Hospital utilisation patterns for cardiovascular disease (CVD) 12 months post first-ever acute coronary syndrome (ACS) in Aboriginal and non-Aboriginal patients

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Abstract

ntroduction: Aboriginal Australians have additive risk for rehospitalisation following an ACS admission including: comorbid conditions, higher rates of complications and discharge against medical advice. We compared hospital utilisation patterns in Aboriginal and non-Aboriginal patients following a first-ever ACS admission (index). Methods: Person-linked hospital records from Western Australia were used to identify CVD admissions in the 12-month period following index ACS in 2007-2010 for patients aged 25-84 years. Outcomes were time to first CVD admission, number of CVD admissions and total length of stay (LOS), comparing Aboriginal to non-Aboriginal patients. We performed separate multivariable regression analyses for elective and emergency admissions accounting for deaths. Results: Aboriginal patients (5.7% of 16,942) were younger, more commonly women, had higher rates of comorbid conditions, and were less likely to receive coronary artery procedures (59.6% vs 70.3%) at index ACS than non-Aboriginal patients. Aboriginal patients waited longer for a booked admission (10th percentile:165days; 95% CI:86-267 versus 47days; 95% CI:43-52) but shorter for an emergency admission (20days; 95% CI:16-25 versus 39days 95% CI:35-44) than non-Aboriginal patients. In the 12 months post-index ACS, Aboriginal patients had 18% fewer elective admissions (p = 0.04) but 46% more emergency admissions (p < 0.001). They had similar LOS for elective admissions (p = 0.427) but 38% greater LOS for emergency admissions (p = 0.007). Conclusions: Following index ACS, Aboriginal patients had higher hospital utilisation for emergency admissions but fewer elective admissions compared to non-Aboriginal patients. More proactive early management and follow-up for Aboriginal patients is needed, including greater understanding of patient- and service-related factors that impede this occurring.
Original languageEnglish
Pages (from-to)S331
Number of pages1
JournalHeart Lung and Circulation
Volume26
Issue numberSupplement 2
DOIs
Publication statusPublished - 2017
EventCardiac Society of Australia and New Zealand Annual Scientific Meeting and the International Society for Heart Research Australasian Section Annual Scientific Meeting - Perth Convention and Exhibition Centre, Perth, Australia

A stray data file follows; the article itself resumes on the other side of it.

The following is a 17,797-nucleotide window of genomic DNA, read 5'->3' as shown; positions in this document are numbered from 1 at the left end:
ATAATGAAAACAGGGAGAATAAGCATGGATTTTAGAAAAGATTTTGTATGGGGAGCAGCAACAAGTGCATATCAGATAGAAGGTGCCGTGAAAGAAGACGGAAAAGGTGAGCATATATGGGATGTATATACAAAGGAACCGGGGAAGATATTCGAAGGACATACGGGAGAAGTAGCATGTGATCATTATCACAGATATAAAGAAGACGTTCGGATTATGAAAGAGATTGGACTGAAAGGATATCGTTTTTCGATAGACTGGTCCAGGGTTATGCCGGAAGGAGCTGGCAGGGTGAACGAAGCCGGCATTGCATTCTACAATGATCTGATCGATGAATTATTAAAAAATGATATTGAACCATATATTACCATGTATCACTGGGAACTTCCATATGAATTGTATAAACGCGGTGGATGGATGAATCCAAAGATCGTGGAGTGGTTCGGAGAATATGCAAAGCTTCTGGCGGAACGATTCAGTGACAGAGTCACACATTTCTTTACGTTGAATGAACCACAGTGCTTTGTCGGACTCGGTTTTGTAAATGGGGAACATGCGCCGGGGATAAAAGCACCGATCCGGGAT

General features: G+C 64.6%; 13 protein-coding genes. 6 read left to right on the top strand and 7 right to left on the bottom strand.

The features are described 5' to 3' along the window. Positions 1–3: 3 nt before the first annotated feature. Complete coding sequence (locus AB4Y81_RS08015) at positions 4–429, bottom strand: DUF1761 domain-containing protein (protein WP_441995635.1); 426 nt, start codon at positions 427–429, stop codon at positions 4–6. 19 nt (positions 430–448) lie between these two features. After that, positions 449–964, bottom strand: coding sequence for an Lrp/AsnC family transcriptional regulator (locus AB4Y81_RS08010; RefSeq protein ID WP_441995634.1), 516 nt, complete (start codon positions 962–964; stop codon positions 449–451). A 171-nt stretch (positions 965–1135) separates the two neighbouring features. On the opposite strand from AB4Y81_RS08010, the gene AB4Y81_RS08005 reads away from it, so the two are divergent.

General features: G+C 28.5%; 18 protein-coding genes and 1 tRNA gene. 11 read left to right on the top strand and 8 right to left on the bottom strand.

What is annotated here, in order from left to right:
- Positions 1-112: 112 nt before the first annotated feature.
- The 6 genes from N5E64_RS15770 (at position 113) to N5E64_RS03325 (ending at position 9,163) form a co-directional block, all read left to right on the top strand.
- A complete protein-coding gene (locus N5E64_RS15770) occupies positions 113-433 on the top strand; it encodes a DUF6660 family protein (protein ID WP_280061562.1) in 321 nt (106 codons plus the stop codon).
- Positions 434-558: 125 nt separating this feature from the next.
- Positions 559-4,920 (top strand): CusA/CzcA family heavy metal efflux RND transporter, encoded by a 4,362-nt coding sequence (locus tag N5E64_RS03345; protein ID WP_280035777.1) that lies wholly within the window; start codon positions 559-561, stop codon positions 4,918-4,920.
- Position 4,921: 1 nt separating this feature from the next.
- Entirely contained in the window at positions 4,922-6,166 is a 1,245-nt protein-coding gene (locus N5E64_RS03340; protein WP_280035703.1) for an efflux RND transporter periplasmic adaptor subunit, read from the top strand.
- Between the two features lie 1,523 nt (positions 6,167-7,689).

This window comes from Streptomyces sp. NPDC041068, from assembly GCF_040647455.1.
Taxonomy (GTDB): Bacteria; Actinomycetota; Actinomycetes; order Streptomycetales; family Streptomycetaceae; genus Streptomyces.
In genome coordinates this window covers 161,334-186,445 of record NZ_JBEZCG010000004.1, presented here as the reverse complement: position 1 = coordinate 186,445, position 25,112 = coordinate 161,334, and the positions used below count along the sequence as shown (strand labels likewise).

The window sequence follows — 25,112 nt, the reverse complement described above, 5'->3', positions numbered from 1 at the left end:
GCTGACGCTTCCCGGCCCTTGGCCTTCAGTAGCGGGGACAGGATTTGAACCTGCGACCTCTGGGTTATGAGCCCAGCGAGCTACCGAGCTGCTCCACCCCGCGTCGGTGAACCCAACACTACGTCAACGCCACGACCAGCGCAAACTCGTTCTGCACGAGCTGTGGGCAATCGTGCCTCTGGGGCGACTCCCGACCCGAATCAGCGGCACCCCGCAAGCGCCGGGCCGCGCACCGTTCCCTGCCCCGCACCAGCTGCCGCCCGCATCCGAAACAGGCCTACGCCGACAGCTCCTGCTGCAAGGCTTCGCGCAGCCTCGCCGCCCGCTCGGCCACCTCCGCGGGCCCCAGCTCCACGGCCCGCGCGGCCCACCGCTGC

Duration: 10 Aug 201713 Aug 2017
Conference number: 65
http://www.csanz2017.com/

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Acute Coronary Syndrome
Cardiovascular Diseases
Emergencies
Length of Stay
Western Australia
Hospital Records
Coronary Vessels
Regression Analysis

Cite this

@article{4785f02275e44bcba637001d76c6d2ae,
title = "Hospital utilisation patterns for cardiovascular disease (CVD) 12 months post first-ever acute coronary syndrome (ACS) in Aboriginal and non-Aboriginal patients",
abstract = "ntroduction: Aboriginal Australians have additive risk for rehospitalisation following an ACS admission including: comorbid conditions, higher rates of complications and discharge against medical advice. We compared hospital utilisation patterns in Aboriginal and non-Aboriginal patients following a first-ever ACS admission (index). Methods: Person-linked hospital records from Western Australia were used to identify CVD admissions in the 12-month period following index ACS in 2007-2010 for patients aged 25-84 years. Outcomes were time to first CVD admission, number of CVD admissions and total length of stay (LOS), comparing Aboriginal to non-Aboriginal patients. We performed separate multivariable regression analyses for elective and emergency admissions accounting for deaths. Results: Aboriginal patients (5.7{\%} of 16,942) were younger, more commonly women, had higher rates of comorbid conditions, and were less likely to receive coronary artery procedures (59.6{\%} vs 70.3{\%}) at index ACS than non-Aboriginal patients. Aboriginal patients waited longer for a booked admission (10th percentile:165days; 95{\%} CI:86-267 versus 47days; 95{\%} CI:43-52) but shorter for an emergency admission (20days; 95{\%} CI:16-25 versus 39days 95{\%} CI:35-44) than non-Aboriginal patients. In the 12 months post-index ACS, Aboriginal patients had 18{\%} fewer elective admissions (p = 0.04) but 46{\%} more emergency admissions (p < 0.001). They had similar LOS for elective admissions (p = 0.427) but 38{\%} greater LOS for emergency admissions (p = 0.007). Conclusions: Following index ACS, Aboriginal patients had higher hospital utilisation for emergency admissions but fewer elective admissions compared to non-Aboriginal patients. More proactive early management and follow-up for Aboriginal patients is needed, including greater understanding of patient- and service-related factors that impede this occurring.",